Employee evaluations help your staff members become better employees. Continuous feedback—ideally twice per year—lets your employees know what they are doing well and what they can improve on to enhance their professionalism, and build their skills and experience. Managers often get nervous about employee evaluations, but the truth is, they are an opportunity to offer praise, constructive criticism, and help an employee excel in his or her career.
What to Include in an Effective Employee Evaluation
- Highlight Accomplishments.
Everyone likes to hear good news. Open the employee evaluation with everything the employee has done well. Give specific examples of completed projects or tasks your employee should be proud of.
- List Areas for Improvement.
Even superstar employees aren’t perfect. Therefore, every employee evaluation should also include areas for the employee to work on. After listing out accomplishments, give a few concrete examples of ways in which the employee can improve. Since this can be an awkward part of an evaluation an employer, remember that you are ultimately helping the employee learn and grow.
- Offer Solutions.
No criticism is 100 percent useful without suggestions for improvement. Provide ideas for how the employee can address issues, and let him or her know how you as the manager will provide your help and support.
- Help an Employee Achieve Career Goals.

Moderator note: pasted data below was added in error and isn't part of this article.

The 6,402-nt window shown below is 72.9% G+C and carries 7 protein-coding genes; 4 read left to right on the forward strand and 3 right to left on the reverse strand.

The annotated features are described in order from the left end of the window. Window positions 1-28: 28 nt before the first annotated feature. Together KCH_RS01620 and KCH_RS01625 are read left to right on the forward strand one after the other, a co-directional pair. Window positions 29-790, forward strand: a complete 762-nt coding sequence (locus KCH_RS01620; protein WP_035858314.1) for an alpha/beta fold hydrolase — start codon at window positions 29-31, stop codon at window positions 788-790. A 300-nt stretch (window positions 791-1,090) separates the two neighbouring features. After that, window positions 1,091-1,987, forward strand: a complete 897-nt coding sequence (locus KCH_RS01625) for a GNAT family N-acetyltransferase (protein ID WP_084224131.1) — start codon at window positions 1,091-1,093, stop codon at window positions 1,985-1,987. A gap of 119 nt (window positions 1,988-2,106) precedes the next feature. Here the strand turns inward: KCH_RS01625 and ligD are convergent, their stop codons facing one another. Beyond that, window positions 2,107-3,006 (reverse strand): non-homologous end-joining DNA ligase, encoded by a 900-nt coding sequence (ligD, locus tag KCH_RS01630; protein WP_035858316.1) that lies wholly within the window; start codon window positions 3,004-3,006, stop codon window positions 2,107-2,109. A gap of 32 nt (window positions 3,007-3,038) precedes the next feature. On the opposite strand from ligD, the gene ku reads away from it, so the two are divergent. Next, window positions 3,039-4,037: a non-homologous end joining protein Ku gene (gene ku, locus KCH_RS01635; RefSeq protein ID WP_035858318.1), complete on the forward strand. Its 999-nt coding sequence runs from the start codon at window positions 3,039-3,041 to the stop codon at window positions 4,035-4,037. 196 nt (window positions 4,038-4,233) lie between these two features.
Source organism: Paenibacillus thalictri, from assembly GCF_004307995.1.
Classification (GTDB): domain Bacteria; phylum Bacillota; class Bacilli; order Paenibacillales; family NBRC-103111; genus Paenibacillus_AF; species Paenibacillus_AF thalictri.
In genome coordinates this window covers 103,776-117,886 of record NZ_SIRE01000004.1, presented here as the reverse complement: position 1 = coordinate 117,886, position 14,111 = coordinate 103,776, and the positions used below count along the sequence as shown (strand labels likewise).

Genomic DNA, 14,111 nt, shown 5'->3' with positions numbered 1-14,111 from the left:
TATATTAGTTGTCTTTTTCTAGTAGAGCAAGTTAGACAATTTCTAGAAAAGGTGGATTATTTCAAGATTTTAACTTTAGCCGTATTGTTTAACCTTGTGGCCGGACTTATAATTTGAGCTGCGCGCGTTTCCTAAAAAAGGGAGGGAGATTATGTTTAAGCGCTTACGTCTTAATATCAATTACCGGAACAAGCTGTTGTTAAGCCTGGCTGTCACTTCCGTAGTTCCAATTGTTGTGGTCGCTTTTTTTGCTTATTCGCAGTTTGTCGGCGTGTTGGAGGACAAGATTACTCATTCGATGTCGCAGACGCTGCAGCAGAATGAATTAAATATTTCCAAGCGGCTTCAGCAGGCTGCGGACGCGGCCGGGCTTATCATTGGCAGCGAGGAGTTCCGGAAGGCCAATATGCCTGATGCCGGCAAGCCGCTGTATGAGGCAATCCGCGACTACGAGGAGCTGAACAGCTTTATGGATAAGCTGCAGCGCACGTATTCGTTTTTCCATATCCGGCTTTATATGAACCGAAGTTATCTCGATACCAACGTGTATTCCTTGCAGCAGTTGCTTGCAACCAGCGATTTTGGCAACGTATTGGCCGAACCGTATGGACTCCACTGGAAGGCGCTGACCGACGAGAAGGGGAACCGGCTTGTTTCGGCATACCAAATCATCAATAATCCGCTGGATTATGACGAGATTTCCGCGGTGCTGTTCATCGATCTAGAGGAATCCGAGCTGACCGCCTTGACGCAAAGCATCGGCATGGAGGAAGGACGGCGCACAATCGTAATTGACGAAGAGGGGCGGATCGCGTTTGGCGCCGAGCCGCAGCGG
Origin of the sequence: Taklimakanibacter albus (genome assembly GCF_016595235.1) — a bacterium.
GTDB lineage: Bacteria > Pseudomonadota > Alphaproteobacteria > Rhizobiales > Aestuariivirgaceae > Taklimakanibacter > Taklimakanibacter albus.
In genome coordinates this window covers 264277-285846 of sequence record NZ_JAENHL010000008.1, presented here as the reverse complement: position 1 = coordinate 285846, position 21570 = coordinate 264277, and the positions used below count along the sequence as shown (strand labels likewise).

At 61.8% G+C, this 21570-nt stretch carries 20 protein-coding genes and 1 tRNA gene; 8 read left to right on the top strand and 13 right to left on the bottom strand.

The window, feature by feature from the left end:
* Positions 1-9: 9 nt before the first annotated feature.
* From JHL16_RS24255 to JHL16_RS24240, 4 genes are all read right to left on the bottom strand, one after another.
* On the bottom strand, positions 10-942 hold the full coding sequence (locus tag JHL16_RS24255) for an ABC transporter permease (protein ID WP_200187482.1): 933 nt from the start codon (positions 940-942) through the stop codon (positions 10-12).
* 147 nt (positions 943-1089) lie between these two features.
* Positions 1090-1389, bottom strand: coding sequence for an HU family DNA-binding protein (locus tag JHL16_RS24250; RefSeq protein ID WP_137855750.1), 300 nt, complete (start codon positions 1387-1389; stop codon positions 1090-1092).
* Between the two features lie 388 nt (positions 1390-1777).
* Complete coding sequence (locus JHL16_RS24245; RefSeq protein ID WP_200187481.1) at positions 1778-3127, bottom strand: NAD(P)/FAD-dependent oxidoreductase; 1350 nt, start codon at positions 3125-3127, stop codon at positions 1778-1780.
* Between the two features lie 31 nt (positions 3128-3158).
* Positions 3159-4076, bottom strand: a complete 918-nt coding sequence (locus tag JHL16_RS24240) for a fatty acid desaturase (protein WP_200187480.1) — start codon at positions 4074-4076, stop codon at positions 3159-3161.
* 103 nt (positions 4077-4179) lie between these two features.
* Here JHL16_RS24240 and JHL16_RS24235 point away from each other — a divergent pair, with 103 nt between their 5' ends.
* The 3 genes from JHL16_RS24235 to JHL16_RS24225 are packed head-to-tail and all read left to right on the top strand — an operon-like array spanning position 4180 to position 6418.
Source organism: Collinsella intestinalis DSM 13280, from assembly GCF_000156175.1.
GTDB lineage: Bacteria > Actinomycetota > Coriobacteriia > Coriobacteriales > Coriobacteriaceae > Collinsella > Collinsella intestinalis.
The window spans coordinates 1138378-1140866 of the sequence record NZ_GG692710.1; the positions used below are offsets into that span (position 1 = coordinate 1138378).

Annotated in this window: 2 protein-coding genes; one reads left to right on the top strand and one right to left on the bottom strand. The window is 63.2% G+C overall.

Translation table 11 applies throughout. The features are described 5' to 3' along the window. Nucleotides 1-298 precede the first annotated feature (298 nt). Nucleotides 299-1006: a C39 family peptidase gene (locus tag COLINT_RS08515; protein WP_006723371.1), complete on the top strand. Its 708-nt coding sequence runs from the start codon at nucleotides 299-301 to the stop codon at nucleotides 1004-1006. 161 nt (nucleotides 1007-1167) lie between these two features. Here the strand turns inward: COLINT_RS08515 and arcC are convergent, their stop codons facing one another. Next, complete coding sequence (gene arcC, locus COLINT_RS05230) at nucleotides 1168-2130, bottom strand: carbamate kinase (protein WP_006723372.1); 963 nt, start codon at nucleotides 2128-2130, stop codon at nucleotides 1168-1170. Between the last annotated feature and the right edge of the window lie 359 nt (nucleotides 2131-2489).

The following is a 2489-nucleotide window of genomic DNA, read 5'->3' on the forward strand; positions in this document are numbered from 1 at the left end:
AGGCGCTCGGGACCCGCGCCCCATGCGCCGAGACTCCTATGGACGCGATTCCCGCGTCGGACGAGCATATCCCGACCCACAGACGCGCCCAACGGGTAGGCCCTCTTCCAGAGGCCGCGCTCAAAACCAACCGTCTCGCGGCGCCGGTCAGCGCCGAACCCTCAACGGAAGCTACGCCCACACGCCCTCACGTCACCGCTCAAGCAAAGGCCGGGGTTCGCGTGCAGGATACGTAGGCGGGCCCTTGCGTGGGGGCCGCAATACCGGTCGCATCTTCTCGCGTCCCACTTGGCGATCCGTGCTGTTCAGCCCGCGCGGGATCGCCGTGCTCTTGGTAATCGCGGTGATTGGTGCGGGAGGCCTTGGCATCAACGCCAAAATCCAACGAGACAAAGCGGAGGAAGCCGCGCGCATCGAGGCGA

A long-term career plan should be part of an employee’s yearly or bi-annual review. In addition to pointers about job performance, a good employee evaluation should include continuous guidance to help the employee reach his or her career goals. In this way, managers can also function as career mentors.
- Leave Time for Discussion.
The evaluation should be a two-way conversation, so encourage the employee to ask questions after the evaluation. This is imperative to help the employee take action for improvement, and to reinforce the evaluation as a positive, constructive experience.
Don’t fret! Employee evaluations are a necessary learning tool.
You may be surprised to know that many employees actually seek feedback to help them understand how they’re doing and what they can do better on the job. For this reason, employee evaluations may not be as stressful for employees as you think. Both positive and negative feedback are extremely helpful for your workers to excel at what they do.
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